It’s embarrassing to admit I’ve only attended the San Francisco Silent Film Festival twice, thereby proving once again the truism “you only regret the things you didn’t do.” Given this shocking state of affairs, I don’t feel qualified to recount one memory, or one favorite event. Instead I’ll describe what makes this festival so special to me, notwithstanding an ever-growing landscape of silent film events.
I won’t be alone in citing the terrific audience—how can you not? It’s the first thing you notice stepping into the cavernous space of the Castro. Of course it’s fun to see how many people dress up, plunging themselves in a 1920s atmosphere, but even beyond the visual stimulation, for me what thrills is the palpable sense of excitement, the air electric with impassioned discussions: “Why didn’t I know about Ita Rina before now?” “Did you hear Philip Carli’s wonderful accompaniment for You Never Know Women?” “Can’t we see more Ivor Novello?”
It reminds me of my undergraduate years, when I’d sit in one of the library cubicles with a stack of Motion Picture Classic magazines, ignoring my studies while immersing myself in what really mattered: what Lubitsch was shooting next, or how Noah’s Ark was being marketed, or Vilma Bánky and Rod La Rocque’s upcoming marriage. At the age of nineteen these things mattered to me, but I certainly couldn’t share any of it with my peers, who weren’t able to understand why a phone call from Billie Dove put me in seventh heaven for weeks and weeks. At SFSFF, that would never be a problem.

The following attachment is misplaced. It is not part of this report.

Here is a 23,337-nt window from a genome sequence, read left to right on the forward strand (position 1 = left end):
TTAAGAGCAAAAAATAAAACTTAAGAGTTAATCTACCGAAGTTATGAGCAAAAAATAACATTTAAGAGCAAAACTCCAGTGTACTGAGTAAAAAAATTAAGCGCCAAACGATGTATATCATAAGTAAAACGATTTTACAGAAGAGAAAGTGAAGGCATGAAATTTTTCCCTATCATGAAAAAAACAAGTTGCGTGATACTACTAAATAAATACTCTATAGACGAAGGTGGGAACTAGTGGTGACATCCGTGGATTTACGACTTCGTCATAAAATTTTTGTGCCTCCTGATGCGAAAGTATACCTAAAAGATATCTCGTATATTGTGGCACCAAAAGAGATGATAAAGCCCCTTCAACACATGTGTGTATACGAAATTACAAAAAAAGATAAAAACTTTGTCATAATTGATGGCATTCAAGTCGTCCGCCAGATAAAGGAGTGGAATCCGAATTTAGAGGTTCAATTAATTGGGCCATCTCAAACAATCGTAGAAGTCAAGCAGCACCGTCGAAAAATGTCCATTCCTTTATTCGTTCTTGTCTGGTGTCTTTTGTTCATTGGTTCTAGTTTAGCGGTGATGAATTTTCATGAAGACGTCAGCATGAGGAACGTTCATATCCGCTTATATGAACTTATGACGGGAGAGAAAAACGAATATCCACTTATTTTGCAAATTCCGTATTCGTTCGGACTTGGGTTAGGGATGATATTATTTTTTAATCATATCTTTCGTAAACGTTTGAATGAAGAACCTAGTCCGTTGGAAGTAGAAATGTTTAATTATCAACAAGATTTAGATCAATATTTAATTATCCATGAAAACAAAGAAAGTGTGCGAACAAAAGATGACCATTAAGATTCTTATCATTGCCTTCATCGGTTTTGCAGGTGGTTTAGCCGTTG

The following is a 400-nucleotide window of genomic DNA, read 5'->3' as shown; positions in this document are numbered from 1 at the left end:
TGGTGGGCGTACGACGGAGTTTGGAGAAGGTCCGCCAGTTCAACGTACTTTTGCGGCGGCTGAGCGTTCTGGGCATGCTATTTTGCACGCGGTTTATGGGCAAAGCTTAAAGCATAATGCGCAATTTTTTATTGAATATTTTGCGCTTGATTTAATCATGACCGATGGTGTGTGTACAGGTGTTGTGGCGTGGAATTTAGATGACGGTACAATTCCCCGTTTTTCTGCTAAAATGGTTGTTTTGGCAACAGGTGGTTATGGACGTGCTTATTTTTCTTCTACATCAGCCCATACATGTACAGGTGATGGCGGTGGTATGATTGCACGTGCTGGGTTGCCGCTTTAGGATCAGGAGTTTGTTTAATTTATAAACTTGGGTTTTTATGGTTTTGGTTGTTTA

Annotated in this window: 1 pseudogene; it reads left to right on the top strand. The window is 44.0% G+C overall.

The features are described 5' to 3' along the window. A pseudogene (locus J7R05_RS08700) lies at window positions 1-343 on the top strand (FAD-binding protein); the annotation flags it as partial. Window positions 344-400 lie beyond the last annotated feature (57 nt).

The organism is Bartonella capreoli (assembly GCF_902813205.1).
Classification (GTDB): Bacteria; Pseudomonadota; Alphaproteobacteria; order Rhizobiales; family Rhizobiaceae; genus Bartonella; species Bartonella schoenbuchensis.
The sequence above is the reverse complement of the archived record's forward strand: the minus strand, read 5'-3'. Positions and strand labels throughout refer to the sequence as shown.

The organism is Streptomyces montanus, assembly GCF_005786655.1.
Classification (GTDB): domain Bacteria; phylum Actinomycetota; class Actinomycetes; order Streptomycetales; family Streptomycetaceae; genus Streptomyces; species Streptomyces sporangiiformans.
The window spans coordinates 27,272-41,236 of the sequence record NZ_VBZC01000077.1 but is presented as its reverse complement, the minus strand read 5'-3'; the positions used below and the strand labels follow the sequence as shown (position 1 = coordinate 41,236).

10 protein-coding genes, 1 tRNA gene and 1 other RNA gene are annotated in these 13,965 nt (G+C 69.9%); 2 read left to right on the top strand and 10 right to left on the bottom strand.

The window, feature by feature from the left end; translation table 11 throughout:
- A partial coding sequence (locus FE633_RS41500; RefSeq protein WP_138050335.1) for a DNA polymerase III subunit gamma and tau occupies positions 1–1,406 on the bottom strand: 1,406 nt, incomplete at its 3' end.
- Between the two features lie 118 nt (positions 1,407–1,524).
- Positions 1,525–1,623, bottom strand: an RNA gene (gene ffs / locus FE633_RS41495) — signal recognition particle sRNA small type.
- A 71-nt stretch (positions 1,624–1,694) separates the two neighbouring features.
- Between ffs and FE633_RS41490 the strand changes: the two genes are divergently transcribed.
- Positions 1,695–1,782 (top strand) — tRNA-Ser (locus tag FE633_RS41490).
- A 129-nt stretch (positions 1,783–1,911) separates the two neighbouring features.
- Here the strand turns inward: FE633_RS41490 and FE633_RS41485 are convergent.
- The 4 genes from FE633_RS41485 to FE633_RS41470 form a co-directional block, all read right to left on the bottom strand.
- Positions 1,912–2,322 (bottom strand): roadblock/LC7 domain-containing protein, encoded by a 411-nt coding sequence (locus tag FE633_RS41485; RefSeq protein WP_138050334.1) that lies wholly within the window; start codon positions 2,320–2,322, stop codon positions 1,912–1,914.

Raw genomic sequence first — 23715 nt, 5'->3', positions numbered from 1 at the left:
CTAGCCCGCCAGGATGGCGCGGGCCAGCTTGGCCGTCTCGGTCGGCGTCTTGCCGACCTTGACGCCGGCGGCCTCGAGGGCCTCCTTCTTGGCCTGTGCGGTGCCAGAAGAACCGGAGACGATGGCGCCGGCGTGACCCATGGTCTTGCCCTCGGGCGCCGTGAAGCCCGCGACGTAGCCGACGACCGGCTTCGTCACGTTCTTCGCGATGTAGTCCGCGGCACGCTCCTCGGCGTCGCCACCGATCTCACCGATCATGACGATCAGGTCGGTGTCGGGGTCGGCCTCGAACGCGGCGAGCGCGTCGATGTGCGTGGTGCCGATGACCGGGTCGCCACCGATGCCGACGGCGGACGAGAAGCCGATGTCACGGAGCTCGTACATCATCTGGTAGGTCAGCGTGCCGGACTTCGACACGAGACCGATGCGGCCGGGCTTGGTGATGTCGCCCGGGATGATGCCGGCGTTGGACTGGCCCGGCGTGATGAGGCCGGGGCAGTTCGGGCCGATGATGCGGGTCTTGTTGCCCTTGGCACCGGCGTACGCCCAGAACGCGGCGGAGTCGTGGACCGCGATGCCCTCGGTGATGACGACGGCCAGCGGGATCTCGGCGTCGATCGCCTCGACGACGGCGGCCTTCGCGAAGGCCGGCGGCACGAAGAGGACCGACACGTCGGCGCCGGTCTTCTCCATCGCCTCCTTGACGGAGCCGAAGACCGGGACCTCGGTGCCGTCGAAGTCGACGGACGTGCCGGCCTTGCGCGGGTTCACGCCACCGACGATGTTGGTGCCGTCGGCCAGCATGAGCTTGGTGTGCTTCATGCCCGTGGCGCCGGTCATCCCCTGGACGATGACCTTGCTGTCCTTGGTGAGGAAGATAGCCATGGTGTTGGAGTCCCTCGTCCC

What also impresses is the warmth of everyone involved, whether staff, volunteers, or just fellow spectators. Whether you’re Alexander Payne or Josephine Bloggs, it’s all the same—we’re joined in celebrating cinema artistry. At times there’s an element of escapism (don’t all forms of cinema, no matter the era, take us out of ourselves?), but it’s neither blind nor empty. The audience in the Castro know their stuff and seek to deepen their knowledge as well as their enjoyment, to feel the transcendence of a perfect tracking shot as well as gasp with delight at some bewitching confection worn by Lili Damita. They confidently rely on the superb programming, the transformative magic of the expert musicians, and the impressively seamless logistics. My few times at the festival made me a convert to San Francisco’s magic, and I can hardly wait for the next time I will enter the famed movie palace and feel again the kinship of those wonderful people out there in the dark.
JAY WEISSBERG is artistic director of the Pordenone Silent Film Festival in Italy and movie critic for Variety.